one’s body image and can lead to very poor self-esteem, of which is a symptoms
of body dysmorphic disorder. Cyberbullying not only causes BDD but also
anorexia, bulimia, depression and anxiety.  The cyberbullying research centre conducted a
survey between July and October of 2016 where they asked 5700, 12- 17-year
old’s in high school or middle school, questions about cyberbullying. 17% of
the teens that were surveyed said that they were currently being cyberbullied,
23% percent said that they had recently read or seen mean and hurtful comments
about themselves online (Cyberbullying). Another 40% of students said that they
had been cyberbullied previously (Cyberbullying). The BDD Foundation found that
majority of their patient’s body dysmorphia issues stemmed from cyberbullying
( One of their patient’s cases started in high school, when
the boys on his sports team made fun of his genitals, he claims that after he
was bullied continuously online he “would then spend long periods avoiding
mirrors” because he was disgusted with himself and that his “identity was
caught up in …. physical appearance” ( Other cases have been
similar, it starts with one person making fun of a tiny, more than likely
non-existent imperfection, and it causes a whole domino effect of issues.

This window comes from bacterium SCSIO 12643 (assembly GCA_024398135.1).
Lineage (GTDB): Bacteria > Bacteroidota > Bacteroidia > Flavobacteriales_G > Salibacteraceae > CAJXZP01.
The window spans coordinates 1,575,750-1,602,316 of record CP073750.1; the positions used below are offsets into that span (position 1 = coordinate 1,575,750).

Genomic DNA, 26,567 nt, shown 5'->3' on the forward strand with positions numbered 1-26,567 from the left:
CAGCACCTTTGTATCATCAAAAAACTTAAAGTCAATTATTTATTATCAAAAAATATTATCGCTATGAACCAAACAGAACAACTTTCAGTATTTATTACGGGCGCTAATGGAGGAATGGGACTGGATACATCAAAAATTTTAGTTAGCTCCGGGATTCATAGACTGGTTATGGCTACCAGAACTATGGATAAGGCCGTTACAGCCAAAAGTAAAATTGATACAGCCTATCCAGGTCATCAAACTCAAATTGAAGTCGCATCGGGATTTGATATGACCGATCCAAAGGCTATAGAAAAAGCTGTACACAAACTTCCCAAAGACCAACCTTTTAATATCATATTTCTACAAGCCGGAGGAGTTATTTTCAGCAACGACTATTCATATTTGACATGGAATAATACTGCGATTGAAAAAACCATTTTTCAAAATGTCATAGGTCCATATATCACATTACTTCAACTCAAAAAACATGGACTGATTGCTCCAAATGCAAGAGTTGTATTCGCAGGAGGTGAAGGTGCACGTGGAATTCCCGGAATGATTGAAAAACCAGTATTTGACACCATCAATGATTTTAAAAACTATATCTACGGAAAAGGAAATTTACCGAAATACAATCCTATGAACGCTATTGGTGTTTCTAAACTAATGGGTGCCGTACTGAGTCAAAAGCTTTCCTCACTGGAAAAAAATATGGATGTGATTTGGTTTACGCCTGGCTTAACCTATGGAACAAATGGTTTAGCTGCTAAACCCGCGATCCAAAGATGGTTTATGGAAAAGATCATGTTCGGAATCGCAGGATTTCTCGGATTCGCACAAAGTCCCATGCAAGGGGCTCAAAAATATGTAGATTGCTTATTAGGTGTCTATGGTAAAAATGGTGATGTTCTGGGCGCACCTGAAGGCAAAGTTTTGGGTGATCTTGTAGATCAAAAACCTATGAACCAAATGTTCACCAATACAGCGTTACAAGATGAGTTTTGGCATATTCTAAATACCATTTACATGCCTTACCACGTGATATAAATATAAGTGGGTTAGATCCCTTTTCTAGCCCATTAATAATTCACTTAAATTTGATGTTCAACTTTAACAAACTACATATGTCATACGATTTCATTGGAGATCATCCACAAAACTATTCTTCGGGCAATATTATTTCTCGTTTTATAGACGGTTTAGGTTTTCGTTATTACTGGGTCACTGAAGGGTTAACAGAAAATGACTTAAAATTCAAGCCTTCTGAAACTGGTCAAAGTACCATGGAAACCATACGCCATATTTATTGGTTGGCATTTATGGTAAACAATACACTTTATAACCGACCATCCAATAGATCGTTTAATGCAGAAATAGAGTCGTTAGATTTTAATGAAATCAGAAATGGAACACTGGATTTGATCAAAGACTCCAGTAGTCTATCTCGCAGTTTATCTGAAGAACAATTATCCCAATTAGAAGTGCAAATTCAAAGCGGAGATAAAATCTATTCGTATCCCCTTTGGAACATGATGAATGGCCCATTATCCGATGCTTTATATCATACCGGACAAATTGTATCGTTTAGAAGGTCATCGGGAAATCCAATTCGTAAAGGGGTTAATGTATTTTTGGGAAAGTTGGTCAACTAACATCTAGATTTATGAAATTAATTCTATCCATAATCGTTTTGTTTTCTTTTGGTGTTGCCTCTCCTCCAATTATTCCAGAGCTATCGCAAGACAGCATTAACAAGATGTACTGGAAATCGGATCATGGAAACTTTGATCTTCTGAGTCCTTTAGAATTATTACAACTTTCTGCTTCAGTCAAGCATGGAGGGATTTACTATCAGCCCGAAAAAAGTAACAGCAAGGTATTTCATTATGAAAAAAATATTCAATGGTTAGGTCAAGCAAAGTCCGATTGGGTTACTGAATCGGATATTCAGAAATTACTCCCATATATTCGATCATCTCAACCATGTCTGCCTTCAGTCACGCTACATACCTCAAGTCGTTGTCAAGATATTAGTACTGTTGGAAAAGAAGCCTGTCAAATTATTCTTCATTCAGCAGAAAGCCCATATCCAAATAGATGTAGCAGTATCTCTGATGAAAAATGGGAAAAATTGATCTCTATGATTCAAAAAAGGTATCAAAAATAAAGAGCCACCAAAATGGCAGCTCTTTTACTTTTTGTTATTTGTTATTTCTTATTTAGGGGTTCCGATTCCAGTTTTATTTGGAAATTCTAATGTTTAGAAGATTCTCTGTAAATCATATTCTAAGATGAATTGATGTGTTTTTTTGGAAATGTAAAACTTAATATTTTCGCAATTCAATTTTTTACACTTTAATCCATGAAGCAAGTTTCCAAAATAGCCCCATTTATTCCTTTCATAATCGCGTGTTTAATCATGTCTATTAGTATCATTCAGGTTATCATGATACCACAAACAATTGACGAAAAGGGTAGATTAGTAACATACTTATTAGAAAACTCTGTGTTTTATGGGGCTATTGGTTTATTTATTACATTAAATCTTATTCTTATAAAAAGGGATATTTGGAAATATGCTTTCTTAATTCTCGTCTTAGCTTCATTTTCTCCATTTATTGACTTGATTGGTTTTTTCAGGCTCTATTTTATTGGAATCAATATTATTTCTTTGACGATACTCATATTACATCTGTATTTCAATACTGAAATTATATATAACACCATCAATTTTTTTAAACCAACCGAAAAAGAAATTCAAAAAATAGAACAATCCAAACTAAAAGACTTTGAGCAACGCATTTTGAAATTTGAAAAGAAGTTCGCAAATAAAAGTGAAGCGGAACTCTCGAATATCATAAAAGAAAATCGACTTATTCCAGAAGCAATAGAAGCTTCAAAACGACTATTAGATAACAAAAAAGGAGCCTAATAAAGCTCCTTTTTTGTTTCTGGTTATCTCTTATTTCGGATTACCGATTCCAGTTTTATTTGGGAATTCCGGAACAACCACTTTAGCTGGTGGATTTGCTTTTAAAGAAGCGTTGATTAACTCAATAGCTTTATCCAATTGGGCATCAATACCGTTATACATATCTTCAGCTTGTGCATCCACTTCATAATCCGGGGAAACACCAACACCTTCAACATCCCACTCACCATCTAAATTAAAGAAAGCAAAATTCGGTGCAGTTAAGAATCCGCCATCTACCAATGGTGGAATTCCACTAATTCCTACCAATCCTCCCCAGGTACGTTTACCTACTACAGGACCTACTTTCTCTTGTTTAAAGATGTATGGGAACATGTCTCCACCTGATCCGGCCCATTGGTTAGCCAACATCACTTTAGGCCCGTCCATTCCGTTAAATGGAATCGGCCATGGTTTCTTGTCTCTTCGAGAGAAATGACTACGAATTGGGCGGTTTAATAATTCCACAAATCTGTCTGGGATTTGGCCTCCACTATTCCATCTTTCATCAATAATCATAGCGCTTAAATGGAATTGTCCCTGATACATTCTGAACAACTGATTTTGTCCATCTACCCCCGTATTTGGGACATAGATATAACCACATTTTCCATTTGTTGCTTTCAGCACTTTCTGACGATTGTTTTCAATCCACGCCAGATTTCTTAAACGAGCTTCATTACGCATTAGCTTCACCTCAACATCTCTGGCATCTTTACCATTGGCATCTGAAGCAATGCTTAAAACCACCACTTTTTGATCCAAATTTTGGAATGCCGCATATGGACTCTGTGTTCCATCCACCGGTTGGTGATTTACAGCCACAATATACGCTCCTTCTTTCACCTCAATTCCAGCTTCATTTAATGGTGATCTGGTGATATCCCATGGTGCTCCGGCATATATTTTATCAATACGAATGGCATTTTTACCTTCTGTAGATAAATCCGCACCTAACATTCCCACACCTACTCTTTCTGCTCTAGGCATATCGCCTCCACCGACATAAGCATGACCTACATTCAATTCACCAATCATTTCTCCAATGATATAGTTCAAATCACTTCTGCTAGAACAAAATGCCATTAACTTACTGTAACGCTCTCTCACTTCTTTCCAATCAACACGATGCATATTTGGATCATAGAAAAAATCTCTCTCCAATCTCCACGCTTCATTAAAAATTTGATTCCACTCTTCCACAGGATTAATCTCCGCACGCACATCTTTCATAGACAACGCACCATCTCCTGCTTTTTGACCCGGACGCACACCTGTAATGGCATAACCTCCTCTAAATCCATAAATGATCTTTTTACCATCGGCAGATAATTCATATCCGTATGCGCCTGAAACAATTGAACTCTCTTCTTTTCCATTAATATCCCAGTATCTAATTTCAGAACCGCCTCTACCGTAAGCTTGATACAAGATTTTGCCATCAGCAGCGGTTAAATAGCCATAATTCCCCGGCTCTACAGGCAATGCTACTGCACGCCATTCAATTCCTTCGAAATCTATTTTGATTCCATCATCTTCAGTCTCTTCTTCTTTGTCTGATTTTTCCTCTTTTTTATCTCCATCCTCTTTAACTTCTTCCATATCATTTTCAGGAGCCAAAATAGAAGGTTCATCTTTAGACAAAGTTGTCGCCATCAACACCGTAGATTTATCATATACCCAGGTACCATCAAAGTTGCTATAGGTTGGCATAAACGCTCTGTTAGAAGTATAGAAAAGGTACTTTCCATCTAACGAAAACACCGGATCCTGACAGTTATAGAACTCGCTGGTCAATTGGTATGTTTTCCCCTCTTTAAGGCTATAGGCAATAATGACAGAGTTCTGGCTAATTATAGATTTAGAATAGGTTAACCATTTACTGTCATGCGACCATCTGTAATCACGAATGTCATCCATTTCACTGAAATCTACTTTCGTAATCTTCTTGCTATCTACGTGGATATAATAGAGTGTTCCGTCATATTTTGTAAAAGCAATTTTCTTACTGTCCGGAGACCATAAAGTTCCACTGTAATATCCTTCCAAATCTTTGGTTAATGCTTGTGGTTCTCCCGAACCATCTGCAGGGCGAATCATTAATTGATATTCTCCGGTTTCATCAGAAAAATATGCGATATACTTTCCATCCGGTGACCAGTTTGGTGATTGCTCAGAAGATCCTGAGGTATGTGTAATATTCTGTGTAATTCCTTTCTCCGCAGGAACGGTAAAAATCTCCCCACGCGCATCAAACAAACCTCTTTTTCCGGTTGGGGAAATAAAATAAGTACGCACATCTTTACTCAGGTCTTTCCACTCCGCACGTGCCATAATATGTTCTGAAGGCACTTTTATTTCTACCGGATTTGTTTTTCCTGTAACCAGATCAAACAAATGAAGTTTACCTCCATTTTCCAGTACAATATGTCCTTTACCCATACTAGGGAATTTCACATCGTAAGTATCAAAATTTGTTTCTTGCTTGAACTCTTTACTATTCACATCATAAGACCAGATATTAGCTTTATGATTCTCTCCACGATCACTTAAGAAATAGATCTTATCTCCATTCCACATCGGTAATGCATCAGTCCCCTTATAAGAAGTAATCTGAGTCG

In the end,
the way that beauty is portrayed on social media is misleading to those who
look up to the famous and popular. Photoshop is being used to erase
imperfections, anorexia and other eating disorders are being encouraged on many
social media platforms and young teens are being cyberbullied every day, and
all of these factors lead to the development of body dysmorphic disorder and
other harmful mental illnesses. These things have become normal Plans and ideas
need to be put in place in order to combat and prevent body dysmorphia before
its too late. Teaching young teens about the way social media depicts the
“perfect” body is a start, but much more needs to be done.










Works Cited

Anxiety and
Depression Association of America “Body Dysmorphic Disorder (BDD)” American
Psychiatric Association. Diagnostic and
Statistical Manual of Mental Disorders. (5th Edition) (2013). Washington,
Staff “Selfies and Body Dysmorphic Disorder” (2014) “The
‘ugly truth’ about Body Dysmorphic Disorder” (2015)

Tackett, MA.
Britany, “Social Media and Body Image” (2016) Project Know How

Ph.D., C., Katherine A. “Eating Disorders and the Role of the Media” (2004) US National Library of Medicine
“What is Cyberbullying?” (2017)
“Cyberbullying Victimisation Data” (2016)

BDD Foundation
“Personal Stories” (2016)